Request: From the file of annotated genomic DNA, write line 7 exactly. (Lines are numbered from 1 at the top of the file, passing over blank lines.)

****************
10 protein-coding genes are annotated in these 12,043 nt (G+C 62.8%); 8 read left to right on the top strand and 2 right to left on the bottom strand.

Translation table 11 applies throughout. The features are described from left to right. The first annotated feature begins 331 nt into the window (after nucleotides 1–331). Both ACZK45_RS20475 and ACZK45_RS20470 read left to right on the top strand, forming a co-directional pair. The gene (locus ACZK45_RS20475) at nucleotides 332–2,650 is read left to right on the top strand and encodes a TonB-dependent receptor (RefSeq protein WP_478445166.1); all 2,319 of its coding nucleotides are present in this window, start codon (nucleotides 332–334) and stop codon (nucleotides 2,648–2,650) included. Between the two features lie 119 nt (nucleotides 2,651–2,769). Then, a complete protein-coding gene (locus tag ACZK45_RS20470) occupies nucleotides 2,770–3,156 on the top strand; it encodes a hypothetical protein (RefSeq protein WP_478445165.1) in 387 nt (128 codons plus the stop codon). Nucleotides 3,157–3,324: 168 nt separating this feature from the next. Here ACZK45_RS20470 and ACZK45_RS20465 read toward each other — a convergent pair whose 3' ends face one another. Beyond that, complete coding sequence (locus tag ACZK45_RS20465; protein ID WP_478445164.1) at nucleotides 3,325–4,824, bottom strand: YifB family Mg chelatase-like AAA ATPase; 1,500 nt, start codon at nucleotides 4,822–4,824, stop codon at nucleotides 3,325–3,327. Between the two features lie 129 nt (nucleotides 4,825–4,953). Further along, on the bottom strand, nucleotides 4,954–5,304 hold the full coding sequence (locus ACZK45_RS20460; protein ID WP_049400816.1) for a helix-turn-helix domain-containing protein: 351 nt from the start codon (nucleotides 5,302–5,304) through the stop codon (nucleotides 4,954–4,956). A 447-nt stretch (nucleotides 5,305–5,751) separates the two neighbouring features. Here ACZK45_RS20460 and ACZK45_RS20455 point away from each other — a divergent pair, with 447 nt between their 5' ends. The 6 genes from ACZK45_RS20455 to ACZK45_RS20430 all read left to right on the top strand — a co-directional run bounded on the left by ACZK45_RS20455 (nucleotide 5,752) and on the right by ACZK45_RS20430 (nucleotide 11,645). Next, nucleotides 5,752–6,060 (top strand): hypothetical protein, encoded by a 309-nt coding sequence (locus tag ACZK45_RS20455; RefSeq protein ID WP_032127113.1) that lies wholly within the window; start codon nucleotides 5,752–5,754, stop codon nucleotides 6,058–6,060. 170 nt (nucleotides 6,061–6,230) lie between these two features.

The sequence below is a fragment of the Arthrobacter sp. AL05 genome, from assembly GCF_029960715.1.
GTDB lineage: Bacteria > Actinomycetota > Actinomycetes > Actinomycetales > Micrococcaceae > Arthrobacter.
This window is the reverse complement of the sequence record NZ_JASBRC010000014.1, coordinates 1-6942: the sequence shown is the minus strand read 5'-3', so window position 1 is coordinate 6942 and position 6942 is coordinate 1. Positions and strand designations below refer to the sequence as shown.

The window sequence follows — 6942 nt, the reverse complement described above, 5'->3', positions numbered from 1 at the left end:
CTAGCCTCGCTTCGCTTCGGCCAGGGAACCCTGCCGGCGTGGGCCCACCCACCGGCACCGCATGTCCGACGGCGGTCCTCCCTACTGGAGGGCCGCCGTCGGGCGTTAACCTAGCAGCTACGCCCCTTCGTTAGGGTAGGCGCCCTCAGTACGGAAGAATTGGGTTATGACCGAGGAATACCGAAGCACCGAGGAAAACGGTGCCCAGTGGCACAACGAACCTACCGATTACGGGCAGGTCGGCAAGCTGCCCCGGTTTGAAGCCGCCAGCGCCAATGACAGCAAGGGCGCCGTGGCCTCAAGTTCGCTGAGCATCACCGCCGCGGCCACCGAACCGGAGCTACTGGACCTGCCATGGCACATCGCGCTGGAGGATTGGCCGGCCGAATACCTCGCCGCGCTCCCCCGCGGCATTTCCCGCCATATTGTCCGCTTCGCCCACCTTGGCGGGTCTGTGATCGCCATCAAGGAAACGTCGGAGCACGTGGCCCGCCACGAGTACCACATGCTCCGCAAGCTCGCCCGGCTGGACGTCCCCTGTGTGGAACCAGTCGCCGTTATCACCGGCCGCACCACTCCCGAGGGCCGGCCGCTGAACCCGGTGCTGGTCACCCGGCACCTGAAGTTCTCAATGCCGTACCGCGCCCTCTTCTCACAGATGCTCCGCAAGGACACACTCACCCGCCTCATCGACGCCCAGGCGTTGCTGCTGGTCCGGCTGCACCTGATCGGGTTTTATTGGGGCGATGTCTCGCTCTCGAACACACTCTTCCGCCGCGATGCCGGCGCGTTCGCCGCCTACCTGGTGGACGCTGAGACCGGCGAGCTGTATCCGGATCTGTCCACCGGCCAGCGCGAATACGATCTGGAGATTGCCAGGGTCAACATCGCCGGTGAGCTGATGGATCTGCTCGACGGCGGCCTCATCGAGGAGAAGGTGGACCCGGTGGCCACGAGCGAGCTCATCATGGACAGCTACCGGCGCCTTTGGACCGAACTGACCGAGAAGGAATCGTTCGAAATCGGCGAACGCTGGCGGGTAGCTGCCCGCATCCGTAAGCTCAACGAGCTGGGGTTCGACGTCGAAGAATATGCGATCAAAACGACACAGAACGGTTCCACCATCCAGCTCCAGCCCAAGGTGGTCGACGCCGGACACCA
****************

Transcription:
CTAGCCTCGCTTCGCTTCGGCCAGGGAACCCTGCCGGCGTGGGCCCACCCACCGGCACCGCATGTCCGACGGCGGTCCTCCCTACTGGAGGGCCGCCGTCGGGCGTTAACCTAGCAGCTACGCCCCTTCGTTAGGGTAGGCGCCCTCAGTACGGAAGAATTGGGTTATGACCGAGGAATACCGAAGCACCGAGGAAAACGGTGCCCAGTGGCACAACGAACCTACCGATTACGGGCAGGTCGGCAAGCTGCCCCGGTTTGAAGCCGCCAGCGCCAATGACAGCAAGGGCGCCGTGGCCTCAAGTTCGCTGAGCATCACCGCCGCGGCCACCGAACCGGAGCTACTGGACCTGCCATGGCACATCGCGCTGGAGGATTGGCCGGCCGAATACCTCGCCGCGCTCCCCCGCGGCATTTCCCGCCATATTGTCCGCTTCGCCCACCTTGGCGGGTCTGTGATCGCCATCAAGGAAACGTCGGAGCACGTGGCCCGCCACGAGTACCACATGCTCCGCAAGCTCGCCCGGCTGGACGTCCCCTGTGTGGAACCAGTCGCCGTTATCACCGGCCGCACCACTCCCGAGGGCCGGCCGCTGAACCCGGTGCTGGTCACCCGGCACCTGAAGTTCTCAATGCCGTACCGCGCCCTCTTCTCACAGATGCTCCGCAAGGACACACTCACCCGCCTCATCGACGCCCAGGCGTTGCTGCTGGTCCGGCTGCACCTGATCGGGTTTTATTGGGGCGATGTCTCGCTCTCGAACACACTCTTCCGCCGCGATGCCGGCGCGTTCGCCGCCTACCTGGTGGACGCTGAGACCGGCGAGCTGTATCCGGATCTGTCCACCGGCCAGCGCGAATACGATCTGGAGATTGCCAGGGTCAACATCGCCGGTGAGCTGATGGATCTGCTCGACGGCGGCCTCATCGAGGAGAAGGTGGACCCGGTGGCCACGAGCGAGCTCATCATGGACAGCTACCGGCGCCTTTGGACCGAACTGACCGAGAAGGAATCGTTCGAAATCGGCGAACGCTGGCGGGTAGCTGCCCGCATCCGTAAGCTCAACGAGCTGGGGTTCGACGTCGAAGAATATGCGATCAAAACGACACAGAACGGTTCCACCATCCAGCTCCAGCCCAAGGTGGTCGACGCCGGACACCA